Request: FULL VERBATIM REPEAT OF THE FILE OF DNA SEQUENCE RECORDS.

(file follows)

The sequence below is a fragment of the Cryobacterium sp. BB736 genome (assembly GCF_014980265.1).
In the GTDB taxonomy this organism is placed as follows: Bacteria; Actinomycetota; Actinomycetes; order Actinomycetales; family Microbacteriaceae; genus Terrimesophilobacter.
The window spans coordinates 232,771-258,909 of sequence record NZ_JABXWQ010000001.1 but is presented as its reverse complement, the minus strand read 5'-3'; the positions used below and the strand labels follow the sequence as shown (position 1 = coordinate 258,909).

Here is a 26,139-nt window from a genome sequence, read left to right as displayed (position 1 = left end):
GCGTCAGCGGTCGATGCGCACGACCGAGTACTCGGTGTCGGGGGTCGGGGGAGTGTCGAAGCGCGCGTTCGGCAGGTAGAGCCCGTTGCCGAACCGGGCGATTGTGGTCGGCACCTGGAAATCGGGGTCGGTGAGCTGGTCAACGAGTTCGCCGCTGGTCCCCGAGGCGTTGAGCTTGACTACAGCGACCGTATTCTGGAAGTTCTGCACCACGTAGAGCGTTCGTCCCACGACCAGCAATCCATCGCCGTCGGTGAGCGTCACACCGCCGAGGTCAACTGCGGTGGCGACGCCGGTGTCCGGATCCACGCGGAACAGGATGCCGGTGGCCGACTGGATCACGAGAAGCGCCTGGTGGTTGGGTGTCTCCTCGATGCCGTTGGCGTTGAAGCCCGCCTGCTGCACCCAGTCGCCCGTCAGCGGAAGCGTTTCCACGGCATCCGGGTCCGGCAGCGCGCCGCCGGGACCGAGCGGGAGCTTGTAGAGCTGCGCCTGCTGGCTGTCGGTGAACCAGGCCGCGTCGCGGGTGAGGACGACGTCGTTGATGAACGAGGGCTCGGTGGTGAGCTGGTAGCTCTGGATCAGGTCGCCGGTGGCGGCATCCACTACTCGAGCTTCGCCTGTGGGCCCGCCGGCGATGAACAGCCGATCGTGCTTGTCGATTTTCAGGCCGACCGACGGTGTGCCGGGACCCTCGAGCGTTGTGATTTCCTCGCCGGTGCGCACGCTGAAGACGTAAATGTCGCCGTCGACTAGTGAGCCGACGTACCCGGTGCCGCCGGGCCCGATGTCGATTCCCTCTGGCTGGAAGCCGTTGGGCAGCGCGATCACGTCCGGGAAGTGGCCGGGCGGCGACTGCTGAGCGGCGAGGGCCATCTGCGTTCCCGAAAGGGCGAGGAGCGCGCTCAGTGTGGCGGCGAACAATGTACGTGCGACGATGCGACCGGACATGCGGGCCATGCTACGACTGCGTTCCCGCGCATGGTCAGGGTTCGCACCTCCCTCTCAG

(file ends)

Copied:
The sequence below is a fragment of the Cryobacterium sp. BB736 genome (assembly GCF_014980265.1).
In the GTDB taxonomy this organism is placed as follows: Bacteria; Actinomycetota; Actinomycetes; order Actinomycetales; family Microbacteriaceae; genus Terrimesophilobacter.
The window spans coordinates 232,771-258,909 of sequence record NZ_JABXWQ010000001.1 but is presented as its reverse complement, the minus strand read 5'-3'; the positions used below and the strand labels follow the sequence as shown (position 1 = coordinate 258,909).

Here is a 26,139-nt window from a genome sequence, read left to right as displayed (position 1 = left end):
GCGTCAGCGGTCGATGCGCACGACCGAGTACTCGGTGTCGGGGGTCGGGGGAGTGTCGAAGCGCGCGTTCGGCAGGTAGAGCCCGTTGCCGAACCGGGCGATTGTGGTCGGCACCTGGAAATCGGGGTCGGTGAGCTGGTCAACGAGTTCGCCGCTGGTCCCCGAGGCGTTGAGCTTGACTACAGCGACCGTATTCTGGAAGTTCTGCACCACGTAGAGCGTTCGTCCCACGACCAGCAATCCATCGCCGTCGGTGAGCGTCACACCGCCGAGGTCAACTGCGGTGGCGACGCCGGTGTCCGGATCCACGCGGAACAGGATGCCGGTGGCCGACTGGATCACGAGAAGCGCCTGGTGGTTGGGTGTCTCCTCGATGCCGTTGGCGTTGAAGCCCGCCTGCTGCACCCAGTCGCCCGTCAGCGGAAGCGTTTCCACGGCATCCGGGTCCGGCAGCGCGCCGCCGGGACCGAGCGGGAGCTTGTAGAGCTGCGCCTGCTGGCTGTCGGTGAACCAGGCCGCGTCGCGGGTGAGGACGACGTCGTTGATGAACGAGGGCTCGGTGGTGAGCTGGTAGCTCTGGATCAGGTCGCCGGTGGCGGCATCCACTACTCGAGCTTCGCCTGTGGGCCCGCCGGCGATGAACAGCCGATCGTGCTTGTCGATTTTCAGGCCGACCGACGGTGTGCCGGGACCCTCGAGCGTTGTGATTTCCTCGCCGGTGCGCACGCTGAAGACGTAAATGTCGCCGTCGACTAGTGAGCCGACGTACCCGGTGCCGCCGGGCCCGATGTCGATTCCCTCTGGCTGGAAGCCGTTGGGCAGCGCGATCACGTCCGGGAAGTGGCCGGGCGGCGACTGCTGAGCGGCGAGGGCCATCTGCGTTCCCGAAAGGGCGAGGAGCGCGCTCAGTGTGGCGGCGAACAATGTACGTGCGACGATGCGACCGGACATGCGGGCCATGCTACGACTGCGTTCCCGCGCATGGTCAGGGTTCGCACCTCCCTCTCAG